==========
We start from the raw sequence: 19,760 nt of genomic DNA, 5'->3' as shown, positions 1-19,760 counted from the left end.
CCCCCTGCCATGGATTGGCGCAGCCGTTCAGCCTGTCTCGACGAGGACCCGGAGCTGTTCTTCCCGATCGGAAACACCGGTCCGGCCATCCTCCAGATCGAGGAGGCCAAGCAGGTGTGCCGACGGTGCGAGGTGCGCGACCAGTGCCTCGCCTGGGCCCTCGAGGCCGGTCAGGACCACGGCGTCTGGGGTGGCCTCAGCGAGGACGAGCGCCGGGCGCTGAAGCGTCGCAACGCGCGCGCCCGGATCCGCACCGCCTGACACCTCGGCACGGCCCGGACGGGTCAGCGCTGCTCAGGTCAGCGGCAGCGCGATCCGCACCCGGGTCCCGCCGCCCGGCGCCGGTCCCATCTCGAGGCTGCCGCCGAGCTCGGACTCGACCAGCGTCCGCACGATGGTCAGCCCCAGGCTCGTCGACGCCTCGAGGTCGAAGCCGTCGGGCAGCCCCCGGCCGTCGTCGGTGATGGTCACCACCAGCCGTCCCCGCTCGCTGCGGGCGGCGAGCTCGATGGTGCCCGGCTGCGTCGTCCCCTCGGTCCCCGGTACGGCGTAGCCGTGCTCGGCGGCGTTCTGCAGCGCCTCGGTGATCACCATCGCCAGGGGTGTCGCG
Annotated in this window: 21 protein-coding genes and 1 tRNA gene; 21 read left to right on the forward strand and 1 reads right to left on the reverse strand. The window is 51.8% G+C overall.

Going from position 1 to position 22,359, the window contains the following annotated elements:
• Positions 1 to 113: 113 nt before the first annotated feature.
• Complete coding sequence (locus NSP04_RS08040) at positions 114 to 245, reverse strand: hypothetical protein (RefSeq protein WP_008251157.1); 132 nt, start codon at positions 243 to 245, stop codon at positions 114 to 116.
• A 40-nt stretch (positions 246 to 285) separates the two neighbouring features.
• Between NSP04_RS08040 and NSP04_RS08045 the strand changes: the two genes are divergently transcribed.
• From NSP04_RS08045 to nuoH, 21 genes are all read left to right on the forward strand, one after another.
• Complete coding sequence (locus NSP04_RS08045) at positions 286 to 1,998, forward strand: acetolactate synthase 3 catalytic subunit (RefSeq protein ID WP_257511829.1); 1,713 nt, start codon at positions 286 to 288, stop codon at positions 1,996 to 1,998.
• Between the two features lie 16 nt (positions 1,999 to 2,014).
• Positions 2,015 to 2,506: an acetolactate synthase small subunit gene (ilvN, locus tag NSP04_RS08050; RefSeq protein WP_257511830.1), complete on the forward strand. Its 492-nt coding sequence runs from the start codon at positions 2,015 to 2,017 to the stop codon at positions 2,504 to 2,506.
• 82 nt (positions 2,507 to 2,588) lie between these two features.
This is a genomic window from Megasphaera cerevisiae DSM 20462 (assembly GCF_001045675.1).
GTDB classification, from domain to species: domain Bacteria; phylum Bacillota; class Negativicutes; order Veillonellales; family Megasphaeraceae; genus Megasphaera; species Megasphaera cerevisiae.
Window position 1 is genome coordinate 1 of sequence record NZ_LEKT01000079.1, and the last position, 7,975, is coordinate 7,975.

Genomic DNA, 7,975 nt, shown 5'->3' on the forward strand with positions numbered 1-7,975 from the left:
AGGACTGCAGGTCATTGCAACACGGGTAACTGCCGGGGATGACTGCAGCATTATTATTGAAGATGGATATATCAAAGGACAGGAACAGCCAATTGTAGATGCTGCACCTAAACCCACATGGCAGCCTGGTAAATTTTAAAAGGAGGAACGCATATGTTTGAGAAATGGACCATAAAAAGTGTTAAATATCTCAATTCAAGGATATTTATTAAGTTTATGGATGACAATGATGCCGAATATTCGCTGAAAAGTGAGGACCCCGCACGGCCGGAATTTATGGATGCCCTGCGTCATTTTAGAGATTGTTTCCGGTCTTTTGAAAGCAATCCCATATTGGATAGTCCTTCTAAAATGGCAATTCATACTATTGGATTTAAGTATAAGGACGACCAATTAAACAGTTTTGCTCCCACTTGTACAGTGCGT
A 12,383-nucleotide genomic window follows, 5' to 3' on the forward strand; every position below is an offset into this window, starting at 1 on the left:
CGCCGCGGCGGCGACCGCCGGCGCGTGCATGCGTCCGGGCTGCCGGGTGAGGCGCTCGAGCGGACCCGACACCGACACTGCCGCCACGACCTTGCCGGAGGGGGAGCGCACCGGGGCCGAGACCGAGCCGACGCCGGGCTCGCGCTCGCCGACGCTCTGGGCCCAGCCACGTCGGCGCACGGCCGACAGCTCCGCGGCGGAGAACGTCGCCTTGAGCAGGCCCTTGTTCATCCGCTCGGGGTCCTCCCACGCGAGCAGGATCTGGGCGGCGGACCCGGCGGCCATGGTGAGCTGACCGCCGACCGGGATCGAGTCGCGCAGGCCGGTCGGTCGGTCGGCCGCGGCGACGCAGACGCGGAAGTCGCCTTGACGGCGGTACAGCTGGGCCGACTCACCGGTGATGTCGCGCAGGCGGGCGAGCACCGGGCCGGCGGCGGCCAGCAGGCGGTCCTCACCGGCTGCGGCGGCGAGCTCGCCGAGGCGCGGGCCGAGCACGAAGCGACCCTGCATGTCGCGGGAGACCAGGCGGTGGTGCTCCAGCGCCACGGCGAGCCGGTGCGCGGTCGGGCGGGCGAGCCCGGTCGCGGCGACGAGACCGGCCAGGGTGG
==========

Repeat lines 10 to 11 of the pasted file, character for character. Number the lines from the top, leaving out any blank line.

• Complete coding sequence (locus NSP04_RS08045) at positions 286 to 1,998, forward strand: acetolactate synthase 3 catalytic subunit (RefSeq protein ID WP_257511829.1); 1,713 nt, start codon at positions 286 to 288, stop codon at positions 1,996 to 1,998.
• Between the two features lie 16 nt (positions 1,999 to 2,014).